Siri

Some smart phone users are concerned that Siri is "listening in" on their conversations. (Photo courtesy of Brandon Thomas)

The world is becoming extremely tech savvy, and today’s phones are only getting smarter. Devices can hear everything you do, and they know more about you than the people who you walk by each and every day.

A debate has sparked about whether or not people should be more careful with what they say around their phones today. Jonathan Hernandez, Best Buy Geek Squad technician, said that the phones are constantly listening to their owners. He also said, “There’s different phrases and words that the phone stays with that’ll help the phones move in a convenient way for their users.”

The remarks that the government is eyeballing each smartphone user are questionable. Each phone owner has to sign off on the fine print that they claim to have read. Most of the situations that aggravate consumers is actually what they signed up for.  

Vida Faniel (senior, Sociology) is big on social media and he uses his voice/face recognition a lot on his phone. He said, “I notice almost every time I talk about buying something it pops up on my Instagram recommendations and ads, which is kinda’ strange.” Faniel does not believe that it is a total invasion of privacy, because people sign information that they don’t fully read and because it isn’t causing any harm in his life or his family’s life.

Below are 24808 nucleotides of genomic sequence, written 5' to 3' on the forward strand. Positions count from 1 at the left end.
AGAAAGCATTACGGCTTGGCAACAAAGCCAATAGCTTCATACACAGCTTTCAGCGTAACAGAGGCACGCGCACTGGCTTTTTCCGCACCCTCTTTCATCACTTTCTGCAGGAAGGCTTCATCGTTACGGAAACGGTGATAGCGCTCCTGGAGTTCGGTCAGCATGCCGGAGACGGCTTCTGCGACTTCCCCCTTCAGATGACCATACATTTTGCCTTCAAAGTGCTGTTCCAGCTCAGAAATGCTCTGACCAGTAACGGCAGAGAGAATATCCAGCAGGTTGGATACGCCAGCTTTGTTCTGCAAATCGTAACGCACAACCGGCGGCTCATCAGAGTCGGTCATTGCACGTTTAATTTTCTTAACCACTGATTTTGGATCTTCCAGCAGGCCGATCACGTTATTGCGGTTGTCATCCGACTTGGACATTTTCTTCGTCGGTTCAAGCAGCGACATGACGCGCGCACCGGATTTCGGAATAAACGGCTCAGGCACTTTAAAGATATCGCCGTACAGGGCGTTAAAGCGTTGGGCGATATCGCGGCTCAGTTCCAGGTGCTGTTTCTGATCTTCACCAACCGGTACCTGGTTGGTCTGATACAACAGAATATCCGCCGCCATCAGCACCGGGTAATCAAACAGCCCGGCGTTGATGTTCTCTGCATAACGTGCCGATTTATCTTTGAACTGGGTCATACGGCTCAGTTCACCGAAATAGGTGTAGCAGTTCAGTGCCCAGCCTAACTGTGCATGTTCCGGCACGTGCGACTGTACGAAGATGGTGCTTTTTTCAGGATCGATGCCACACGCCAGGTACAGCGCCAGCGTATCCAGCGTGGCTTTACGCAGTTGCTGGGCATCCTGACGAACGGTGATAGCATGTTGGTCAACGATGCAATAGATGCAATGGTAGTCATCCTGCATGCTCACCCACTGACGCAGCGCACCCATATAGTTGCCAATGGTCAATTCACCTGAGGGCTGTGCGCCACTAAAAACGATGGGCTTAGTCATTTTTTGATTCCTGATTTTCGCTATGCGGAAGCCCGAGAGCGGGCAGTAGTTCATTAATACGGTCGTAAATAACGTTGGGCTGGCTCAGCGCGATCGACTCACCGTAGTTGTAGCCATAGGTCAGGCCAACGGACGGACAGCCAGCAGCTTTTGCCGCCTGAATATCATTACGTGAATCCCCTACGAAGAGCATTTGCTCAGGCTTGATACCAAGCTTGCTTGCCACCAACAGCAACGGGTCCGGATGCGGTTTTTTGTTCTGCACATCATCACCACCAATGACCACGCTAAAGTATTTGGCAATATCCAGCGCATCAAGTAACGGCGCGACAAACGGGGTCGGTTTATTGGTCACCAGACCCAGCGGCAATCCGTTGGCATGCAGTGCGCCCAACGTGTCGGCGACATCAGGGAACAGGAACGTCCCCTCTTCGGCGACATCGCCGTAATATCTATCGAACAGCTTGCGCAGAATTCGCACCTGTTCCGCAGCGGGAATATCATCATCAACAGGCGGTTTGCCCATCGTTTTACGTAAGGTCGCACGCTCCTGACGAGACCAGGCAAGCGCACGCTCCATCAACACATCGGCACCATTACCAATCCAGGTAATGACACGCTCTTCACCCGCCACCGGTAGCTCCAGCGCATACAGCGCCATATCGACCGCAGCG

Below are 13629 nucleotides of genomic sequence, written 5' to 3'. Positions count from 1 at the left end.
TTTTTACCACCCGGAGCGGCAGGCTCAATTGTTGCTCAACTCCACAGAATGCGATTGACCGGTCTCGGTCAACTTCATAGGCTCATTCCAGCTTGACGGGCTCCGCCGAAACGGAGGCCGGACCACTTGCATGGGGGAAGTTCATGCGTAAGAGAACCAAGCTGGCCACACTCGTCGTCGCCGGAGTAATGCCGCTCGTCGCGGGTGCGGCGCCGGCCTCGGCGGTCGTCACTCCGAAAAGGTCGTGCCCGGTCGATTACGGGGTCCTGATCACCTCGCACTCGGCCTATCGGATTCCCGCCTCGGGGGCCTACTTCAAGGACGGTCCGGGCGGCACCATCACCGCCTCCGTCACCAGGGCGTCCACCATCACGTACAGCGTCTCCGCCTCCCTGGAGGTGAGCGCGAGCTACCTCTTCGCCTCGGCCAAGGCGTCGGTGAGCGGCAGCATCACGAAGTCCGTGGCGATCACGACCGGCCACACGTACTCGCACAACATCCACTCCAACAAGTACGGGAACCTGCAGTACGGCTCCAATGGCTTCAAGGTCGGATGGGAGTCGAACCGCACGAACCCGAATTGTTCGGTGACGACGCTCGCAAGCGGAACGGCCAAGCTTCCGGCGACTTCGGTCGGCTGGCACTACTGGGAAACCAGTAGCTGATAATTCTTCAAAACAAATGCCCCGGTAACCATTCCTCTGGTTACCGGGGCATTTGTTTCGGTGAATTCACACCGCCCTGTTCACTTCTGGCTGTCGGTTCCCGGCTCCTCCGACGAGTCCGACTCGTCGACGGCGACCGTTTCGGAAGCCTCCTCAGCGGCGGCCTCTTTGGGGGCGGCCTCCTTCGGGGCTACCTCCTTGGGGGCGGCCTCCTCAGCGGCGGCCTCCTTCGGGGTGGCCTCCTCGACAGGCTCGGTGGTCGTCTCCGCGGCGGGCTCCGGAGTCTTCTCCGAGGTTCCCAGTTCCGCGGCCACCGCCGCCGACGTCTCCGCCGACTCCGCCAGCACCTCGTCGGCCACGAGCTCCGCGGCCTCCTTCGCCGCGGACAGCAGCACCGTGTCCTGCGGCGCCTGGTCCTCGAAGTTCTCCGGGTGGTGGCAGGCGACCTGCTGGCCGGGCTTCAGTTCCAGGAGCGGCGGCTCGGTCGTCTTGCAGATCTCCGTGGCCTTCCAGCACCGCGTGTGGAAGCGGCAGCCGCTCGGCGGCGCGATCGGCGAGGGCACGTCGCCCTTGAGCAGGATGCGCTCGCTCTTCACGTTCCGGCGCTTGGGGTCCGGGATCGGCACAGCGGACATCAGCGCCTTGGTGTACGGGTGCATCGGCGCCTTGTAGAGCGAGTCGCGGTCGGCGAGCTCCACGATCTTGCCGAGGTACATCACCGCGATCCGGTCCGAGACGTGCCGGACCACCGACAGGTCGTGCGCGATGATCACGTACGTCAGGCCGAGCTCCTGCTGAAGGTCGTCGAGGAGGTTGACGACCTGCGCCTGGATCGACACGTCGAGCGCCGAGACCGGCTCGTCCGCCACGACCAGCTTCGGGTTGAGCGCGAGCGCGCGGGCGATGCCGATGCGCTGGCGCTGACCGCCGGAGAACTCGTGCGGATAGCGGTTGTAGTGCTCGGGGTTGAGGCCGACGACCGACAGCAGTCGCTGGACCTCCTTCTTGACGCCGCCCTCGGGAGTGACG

The concept of our privacy has changed over time. Everyone is sharing and showing what is private to the public. The phone companies are making things much more convenient through their technology, but at the same time the phones can be over barring. 

Although the phones can feel overly knowledgeable, there is not too much to worry about. Mobile telephone technician, John Golden said, “The phones are on standby waiting for key words that trigger for companies that buy the information like Facebook and different social media networks.” Just because the companies receive these key words does not mean they are listening to full blown conversations. 

Although certain companies might be receiving information, there is nothing to worry about. Even if the information is going to the NSA or the government, they spend their time with more important matters. If they need to tap a phone, they can do it, but the voice recognition is mostly used for convenience on social media sites, phone applications, and internet shopping. Always be careful but don’t be fearful.

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